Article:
We've heard your feedback about the challenges you've experienced when uploading dSYMs to Crashlytics, especially for apps with bitcode enabled. We're working to improve this process and wanted to share a way to automate it by using fastlane.
The automated process
The current process
When building apps without bitcode, the Crashlytics
upload-symbols tool that you include as a run script automatically uploads your app's dSYM files every time you rebuild your app. When the app sends us crash reports, these files allow us to symbolicate the stack frames included in the reports so that you see source code rather than compiled code on the Crashlytics dashboard.
However, for apps with bitcode enabled, the process of uploading dSYMs isn't automatic. Instead, you need to download updated dSYMs from Apple and upload them manually to Crashlytics each time you submit a new version of the app to App Store Connect.
This manual process can be a pain especially since non-technical team members are often responsible for uploading bitcode dSYMs.With fastlane, you can use a single command to automatically download and upload your bitcode dSYMs.
What is fastlane?
Fastlane is an open-source tool that automates the build and release workflow for iOS and Android apps, including tasks like code signing and generating screenshots. See the official fastlane documentation for more information.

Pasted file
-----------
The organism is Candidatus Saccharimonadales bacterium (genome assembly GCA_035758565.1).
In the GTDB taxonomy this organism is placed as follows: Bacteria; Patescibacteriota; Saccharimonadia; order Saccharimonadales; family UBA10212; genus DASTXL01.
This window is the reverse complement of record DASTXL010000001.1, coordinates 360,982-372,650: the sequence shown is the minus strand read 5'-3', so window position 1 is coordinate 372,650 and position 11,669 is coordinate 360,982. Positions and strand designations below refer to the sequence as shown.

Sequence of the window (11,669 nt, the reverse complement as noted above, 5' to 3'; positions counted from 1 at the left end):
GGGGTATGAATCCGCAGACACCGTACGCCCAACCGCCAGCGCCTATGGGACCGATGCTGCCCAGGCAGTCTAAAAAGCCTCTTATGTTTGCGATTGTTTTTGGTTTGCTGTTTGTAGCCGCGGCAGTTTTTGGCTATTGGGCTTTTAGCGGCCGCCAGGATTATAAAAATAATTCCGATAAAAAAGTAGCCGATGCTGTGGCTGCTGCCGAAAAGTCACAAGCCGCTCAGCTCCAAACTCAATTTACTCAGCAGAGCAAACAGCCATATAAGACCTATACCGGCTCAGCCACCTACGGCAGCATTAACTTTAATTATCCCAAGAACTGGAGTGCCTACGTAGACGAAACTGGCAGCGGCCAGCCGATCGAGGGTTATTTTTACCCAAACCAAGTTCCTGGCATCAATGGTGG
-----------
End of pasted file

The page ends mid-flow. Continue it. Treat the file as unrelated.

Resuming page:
There are a couple of fastlane tools that will help you automate the process of uploading dSYMs to Crashlytics:
action is one of the building blocks of fastlane. Each
action performs a single command, such as running tests or performing code validation.
One or more
actions can be included in a
lane. You can think of a
lane as a workflow that is (usually) composed of related tasks. For this Crashlytics workflow, the
lane will consist of three actions: downloading dSYMs from Apple, uploading dSYMs to Crashlytics, then cleaning up the files. Each
lane also has a name and description.
And finally, a
Fastfile manages the
lane created in this workflow, as well as any others you use for your project.
Configure fastlane with Crashlytics
Setting up fastlane
You can set up fastlane in multiple ways, including with Bundler and Homebrew. For instructions, see fastlane's Getting Started for iOS guide. During the
fastlane init step, make sure to choose the manual setup option.
Once fastlane is set up, the first step toward automating symbol uploads is configuring a lane. We'll do this by editing the
Fastfile that was created in the
fastlane directory during the setup step. Let's start by modifying the default lane, which currently looks like this:
desc "Description of what the lane does" lane :custom_lane do # add actions here: https://docs.fastlane.tools/actions end
desc field, we'll include a brief summary of the lane's purpose:
desc "Downloads dSYM files from Apple for a given app version and uploads them to Crashlytics"
And then give the lane a name:
lane :upload_symbols do
Adding actions to a lane
Next, we'll add actions to our lane. There are three actions that we'll use:
download_dsyms will do the work of downloading the new dSYM files from Apple. We'll just need to provide the action with either 1) the version number and build for the app version that you want to download dSYMs for or 2) the